Alexander-Technique-Albuquerque-NM-soccer-football

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Located in Albuquerque, NM, U.S.A. (MOVEMENT THERAPY)

When I observe athletes going all out 100% in a competition, from golf to tennis to weightlifting to running etc., they are almost always paying a physical price – harming their bodies. The more competitions an athlete is in where he or she goes all out, the more cumulative the wear and tear.

Does it have to be this way? Is it possible for an extraordinary athlete to go all out all of the time every time he or she competes and not cause damage to the body? Yes, but a couple of things have to happen. First, the athlete needs to use a technique where the body is almost always on balance, so that the athlete doesn’t have to use excess muscle to keep from falling over.

Ex: If a golfer or a tennis player is continually hitting the ball or a runner is not running fully centered over their legs, then their whole technique is compromised with tension.

The other major factor is that the athlete may use too much muscle constantly throughout the competition. This usually manifests as two negative things happening at the same time. The athlete tenses before he or she hits the ball or lifts the weight or runs, so they use too much muscle to get the job done.

What do I mean they use too much muscle to get the job done? In anticipation of lifting the weight or hitting a ball or running, they create too much musculature tension in the arms, back, shoulders, legs etc., to make sure they get the job done. This has two negative effects on what they’re doing.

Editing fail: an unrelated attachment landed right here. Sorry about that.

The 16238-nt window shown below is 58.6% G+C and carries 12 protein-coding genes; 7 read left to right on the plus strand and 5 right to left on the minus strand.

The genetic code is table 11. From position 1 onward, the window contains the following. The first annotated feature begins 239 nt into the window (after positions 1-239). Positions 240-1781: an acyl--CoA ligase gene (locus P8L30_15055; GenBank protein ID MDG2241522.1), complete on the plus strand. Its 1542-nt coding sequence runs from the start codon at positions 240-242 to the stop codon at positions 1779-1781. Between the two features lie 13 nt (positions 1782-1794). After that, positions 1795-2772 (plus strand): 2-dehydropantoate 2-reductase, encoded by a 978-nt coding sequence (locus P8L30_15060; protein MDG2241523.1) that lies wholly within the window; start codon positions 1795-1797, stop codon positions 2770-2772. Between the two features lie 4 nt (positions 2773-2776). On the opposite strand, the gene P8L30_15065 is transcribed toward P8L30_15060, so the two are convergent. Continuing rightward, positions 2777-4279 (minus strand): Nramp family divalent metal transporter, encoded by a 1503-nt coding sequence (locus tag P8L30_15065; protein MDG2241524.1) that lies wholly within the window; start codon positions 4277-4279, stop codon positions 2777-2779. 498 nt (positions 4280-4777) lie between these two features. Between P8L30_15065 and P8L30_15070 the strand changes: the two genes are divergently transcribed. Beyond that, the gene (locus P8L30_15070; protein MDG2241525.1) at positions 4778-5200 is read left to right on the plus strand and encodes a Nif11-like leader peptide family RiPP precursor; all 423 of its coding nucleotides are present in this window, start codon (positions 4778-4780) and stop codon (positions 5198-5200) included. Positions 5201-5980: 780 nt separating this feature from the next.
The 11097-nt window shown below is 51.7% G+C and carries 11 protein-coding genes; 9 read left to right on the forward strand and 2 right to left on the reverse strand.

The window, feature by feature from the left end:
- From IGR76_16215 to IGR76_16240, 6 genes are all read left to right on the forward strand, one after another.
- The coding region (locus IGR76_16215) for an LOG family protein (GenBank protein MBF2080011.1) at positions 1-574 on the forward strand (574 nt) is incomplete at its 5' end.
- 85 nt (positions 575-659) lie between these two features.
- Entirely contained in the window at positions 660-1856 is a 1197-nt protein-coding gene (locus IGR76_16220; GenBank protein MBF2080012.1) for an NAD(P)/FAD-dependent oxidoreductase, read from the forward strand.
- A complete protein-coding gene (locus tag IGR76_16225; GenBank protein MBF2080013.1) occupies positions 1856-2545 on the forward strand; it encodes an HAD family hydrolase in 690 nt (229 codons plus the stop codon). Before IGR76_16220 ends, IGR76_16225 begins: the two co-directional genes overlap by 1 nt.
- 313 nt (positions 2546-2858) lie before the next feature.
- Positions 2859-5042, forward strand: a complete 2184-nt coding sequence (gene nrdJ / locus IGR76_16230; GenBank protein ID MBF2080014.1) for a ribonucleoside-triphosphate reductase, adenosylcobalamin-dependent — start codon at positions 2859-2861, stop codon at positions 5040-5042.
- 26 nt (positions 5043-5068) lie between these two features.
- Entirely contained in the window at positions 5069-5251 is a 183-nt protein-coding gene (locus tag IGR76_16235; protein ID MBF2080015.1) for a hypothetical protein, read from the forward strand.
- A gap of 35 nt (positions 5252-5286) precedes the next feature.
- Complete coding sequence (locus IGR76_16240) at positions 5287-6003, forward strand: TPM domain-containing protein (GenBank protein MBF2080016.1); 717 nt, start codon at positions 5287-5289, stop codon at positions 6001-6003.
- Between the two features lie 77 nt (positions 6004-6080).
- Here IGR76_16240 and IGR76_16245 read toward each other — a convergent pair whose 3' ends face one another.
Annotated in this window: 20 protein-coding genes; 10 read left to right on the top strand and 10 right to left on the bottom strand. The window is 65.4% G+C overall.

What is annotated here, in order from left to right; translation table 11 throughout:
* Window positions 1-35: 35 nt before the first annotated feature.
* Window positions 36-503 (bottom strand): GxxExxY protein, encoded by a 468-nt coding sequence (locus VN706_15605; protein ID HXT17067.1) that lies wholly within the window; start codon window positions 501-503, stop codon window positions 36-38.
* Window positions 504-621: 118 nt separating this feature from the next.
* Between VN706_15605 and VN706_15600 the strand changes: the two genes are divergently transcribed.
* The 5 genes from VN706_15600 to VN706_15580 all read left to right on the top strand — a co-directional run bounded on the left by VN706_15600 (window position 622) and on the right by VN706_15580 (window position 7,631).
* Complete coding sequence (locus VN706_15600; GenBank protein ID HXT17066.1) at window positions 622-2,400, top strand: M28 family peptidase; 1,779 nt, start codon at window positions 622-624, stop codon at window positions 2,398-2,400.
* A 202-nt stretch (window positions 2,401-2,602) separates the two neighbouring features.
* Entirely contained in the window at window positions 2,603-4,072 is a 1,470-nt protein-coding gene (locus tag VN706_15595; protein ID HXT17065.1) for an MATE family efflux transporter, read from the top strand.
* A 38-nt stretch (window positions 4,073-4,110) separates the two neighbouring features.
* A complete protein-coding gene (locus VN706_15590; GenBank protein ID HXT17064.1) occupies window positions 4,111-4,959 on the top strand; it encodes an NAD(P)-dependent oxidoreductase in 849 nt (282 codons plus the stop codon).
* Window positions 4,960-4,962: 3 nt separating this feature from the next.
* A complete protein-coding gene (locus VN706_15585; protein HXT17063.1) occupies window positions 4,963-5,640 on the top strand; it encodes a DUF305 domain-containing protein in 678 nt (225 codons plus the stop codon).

The first is that excess muscular tension interferes with the speed of the lift or the speed with which the ball is hit or the speed of the run. It slows the athlete down, so they aren’t moving reflexively, explosively.

Second, if they lift or hit a ball or run with held musculature in anticipation of what they’re about to do, then they have forced joints together throughout the whole body unnecessarily, and hours of competition with joints in compression wears out the joints. In other words, it isn’t about the repetition of a movement in an athlete going all out in an event, it is about the excessive tension throughout the whole body being confused for a commitment to win.
You can play or run all out without damaging your body, when you compete with a technique that creates balance throughout the whole body, and by not not tensing up before you unleash the racket or the club on the ball or as you run all out.

It is a powerful realization for me to see how athletes who go all out in competitions, assume they have to pay a physical price to experience the joy of an all out commitment to winning. This is the norm. It is a norm based on the assumption that you can’t do your best in a competition unless you are willing to do damage to your body over time.

If this is true, then competing without holding back is not a win win situation, it is a win lose situation, where those participating believe the momentary glory is worth a lifetime of pain or at worst a crippled body.

Competing to win without holding back can be a win win situation, if the athlete learns to move reflexively on balance using released explosive muscles. Going all out is the way it should be, because it is doing what you love without holding back, which is an act of self-love, commitment, and self-loyalty.